SACRAMENTO, Calif. (KGET) — The effort to restore affirmative action in California cleared a key hurdle Wednesday in the state Senate.
But not all minority groups are pleased with the possibility.
California is one step closer to repealing its affirmative action ban from 1996.
“The notion that we believed 25 years ago that by denying our differences we would be elevating everybody has proven to be completely the opposite,” State Sen. Hannah Beth-Jackson said.
Restoring affirmative action in California would mean government agencies and academic institutions can hire workers or admit students based on race, ethnicity, sex or national origin.
The Senate Labor, Employment and Retirement Committee voted 4-1 Wednesday to send the bill to its next committee before a final floor vote.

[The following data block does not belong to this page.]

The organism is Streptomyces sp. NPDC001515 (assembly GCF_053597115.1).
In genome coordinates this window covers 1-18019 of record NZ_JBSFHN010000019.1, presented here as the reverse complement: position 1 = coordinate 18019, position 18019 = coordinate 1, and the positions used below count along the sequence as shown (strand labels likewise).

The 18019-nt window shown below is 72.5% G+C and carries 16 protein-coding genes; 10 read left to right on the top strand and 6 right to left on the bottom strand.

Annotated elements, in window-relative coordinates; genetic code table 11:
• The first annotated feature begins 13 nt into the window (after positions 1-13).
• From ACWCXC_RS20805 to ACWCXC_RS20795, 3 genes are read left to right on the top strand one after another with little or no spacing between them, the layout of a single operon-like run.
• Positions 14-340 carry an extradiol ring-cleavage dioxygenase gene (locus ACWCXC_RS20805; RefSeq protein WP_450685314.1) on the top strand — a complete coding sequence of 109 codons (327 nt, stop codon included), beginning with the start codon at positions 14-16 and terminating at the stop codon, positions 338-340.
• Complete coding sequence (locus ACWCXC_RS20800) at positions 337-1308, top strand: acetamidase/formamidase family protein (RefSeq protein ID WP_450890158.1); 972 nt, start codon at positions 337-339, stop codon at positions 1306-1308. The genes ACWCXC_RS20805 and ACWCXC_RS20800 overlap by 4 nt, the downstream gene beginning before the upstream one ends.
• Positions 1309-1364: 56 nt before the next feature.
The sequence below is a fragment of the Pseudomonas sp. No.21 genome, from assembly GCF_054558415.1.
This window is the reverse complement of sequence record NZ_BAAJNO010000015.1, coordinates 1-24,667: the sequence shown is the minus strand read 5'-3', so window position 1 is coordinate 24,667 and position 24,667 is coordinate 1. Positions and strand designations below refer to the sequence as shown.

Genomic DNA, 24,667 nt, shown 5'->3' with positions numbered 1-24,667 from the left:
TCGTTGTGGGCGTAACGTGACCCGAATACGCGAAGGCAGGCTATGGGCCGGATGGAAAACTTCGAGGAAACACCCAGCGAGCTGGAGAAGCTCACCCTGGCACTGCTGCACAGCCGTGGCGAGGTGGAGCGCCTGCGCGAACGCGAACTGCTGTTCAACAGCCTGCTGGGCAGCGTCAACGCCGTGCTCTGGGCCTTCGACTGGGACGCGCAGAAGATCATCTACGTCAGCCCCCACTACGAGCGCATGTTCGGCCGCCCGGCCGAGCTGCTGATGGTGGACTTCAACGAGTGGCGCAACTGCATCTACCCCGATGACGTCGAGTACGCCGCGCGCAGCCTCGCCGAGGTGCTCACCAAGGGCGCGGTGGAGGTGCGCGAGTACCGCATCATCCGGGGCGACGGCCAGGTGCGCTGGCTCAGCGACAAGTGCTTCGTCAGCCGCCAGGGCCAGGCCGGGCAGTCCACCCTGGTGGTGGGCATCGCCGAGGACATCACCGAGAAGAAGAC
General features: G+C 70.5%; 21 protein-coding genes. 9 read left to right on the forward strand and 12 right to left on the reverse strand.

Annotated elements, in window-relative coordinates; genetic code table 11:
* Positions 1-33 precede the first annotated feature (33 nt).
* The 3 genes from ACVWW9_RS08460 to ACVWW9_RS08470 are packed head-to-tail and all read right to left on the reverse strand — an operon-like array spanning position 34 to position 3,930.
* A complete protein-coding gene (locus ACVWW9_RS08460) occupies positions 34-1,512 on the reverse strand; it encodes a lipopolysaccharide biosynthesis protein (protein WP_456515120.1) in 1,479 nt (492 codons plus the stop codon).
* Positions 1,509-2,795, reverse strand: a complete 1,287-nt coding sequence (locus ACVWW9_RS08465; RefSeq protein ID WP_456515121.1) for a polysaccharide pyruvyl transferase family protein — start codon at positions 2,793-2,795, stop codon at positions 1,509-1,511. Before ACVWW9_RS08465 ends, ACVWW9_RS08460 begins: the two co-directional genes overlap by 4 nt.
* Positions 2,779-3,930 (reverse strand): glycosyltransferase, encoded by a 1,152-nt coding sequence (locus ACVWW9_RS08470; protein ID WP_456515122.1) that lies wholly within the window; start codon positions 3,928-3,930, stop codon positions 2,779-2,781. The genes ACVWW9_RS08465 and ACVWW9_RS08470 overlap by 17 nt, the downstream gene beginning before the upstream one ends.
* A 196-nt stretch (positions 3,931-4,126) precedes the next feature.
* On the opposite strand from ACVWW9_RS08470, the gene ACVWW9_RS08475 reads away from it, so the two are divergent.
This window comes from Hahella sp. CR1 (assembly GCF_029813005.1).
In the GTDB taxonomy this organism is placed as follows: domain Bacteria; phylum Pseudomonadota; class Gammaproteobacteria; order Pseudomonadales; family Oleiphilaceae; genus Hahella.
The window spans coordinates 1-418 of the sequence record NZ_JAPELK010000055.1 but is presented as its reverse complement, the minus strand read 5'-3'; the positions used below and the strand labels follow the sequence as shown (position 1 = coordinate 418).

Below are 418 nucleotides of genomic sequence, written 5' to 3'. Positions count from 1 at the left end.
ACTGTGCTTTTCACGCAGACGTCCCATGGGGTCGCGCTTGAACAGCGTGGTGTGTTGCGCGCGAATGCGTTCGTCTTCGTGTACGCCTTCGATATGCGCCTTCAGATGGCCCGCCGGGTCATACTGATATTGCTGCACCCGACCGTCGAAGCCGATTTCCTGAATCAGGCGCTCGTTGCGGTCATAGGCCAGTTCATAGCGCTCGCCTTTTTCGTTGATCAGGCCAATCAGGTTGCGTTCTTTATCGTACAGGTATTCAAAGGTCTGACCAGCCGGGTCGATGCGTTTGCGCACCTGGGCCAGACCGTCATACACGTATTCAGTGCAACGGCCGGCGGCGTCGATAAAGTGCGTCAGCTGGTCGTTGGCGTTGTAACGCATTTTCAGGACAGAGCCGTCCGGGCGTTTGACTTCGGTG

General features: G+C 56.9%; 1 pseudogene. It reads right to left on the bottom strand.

The measure, name ACA 5, ultimately brings the issue to voters to determine whether California should reinstate affirmative action after it was banned 24 years ago.
More than 100 opponents called into Wednesday’s hearing, many from the Asian Pacific Islander community.
“The nation is in the midst of a pandemic and social upheaval,” Crytal Lu, president of the Silicon Valley Chinese Association Foundation said. “In the coming weeks, many mistakes will be made, mistakes that will be regretted further down the road, don’t let this be one of them. Keep discrimination illegal and vote no on ACA 5.”
But the bill has been at the top of the legislative black caucus’ priority list. Support for the measure grows as the national conversation on racial justice continues.
“This notion of a colorblind society I find offensive, because it denies who I am, my rich cultural heritage and background that I’m quite proud of,” State Sen. Holly Mitchell said. “It’s not about colorblind, it’s about respecting differences.”
If the legislature passes the bill by June 25, it will be on the ballot in November.